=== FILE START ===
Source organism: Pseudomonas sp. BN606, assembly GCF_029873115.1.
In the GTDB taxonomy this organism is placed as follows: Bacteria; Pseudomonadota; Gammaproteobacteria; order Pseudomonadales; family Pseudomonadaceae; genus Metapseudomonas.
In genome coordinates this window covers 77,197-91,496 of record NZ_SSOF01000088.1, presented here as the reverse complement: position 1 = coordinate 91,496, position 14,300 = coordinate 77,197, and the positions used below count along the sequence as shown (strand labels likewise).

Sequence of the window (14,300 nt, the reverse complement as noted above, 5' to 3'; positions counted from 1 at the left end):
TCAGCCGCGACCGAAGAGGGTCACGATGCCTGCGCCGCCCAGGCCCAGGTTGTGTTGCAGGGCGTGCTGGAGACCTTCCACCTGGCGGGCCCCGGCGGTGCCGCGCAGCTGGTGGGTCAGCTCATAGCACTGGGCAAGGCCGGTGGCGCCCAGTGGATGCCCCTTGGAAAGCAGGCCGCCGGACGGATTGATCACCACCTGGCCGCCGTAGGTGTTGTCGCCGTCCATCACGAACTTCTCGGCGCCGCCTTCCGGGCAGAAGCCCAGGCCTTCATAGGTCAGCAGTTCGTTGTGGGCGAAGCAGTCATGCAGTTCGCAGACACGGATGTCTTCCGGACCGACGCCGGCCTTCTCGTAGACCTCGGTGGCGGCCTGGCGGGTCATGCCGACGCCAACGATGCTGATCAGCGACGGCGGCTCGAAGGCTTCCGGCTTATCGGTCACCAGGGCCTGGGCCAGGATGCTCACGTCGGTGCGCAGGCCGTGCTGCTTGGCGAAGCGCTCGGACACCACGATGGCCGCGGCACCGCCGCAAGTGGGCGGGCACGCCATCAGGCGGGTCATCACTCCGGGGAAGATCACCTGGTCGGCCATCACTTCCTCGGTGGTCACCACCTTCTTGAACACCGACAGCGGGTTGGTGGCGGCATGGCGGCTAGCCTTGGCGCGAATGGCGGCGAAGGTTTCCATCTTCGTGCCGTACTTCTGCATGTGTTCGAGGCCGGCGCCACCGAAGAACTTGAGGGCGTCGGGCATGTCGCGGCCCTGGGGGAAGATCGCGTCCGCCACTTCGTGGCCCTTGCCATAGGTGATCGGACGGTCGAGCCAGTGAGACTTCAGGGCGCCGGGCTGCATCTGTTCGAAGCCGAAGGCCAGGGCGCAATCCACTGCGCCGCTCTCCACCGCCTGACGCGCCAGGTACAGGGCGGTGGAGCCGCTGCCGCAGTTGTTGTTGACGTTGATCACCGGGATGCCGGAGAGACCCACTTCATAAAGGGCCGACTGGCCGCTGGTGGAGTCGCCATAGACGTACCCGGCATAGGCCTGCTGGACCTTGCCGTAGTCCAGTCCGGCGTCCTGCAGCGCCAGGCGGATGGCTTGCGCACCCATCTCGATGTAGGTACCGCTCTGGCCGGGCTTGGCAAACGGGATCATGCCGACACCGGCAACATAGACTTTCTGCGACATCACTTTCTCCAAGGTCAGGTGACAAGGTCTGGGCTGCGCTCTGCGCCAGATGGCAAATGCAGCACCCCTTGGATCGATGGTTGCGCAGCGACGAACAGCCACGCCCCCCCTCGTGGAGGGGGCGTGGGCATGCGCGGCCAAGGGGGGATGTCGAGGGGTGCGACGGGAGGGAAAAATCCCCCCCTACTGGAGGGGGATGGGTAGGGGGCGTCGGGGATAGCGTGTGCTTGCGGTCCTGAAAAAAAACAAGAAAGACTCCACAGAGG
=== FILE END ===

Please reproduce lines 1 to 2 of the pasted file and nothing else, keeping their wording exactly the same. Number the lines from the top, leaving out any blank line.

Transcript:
Source organism: Pseudomonas sp. BN606, assembly GCF_029873115.1.
In the GTDB taxonomy this organism is placed as follows: Bacteria; Pseudomonadota; Gammaproteobacteria; order Pseudomonadales; family Pseudomonadaceae; genus Metapseudomonas.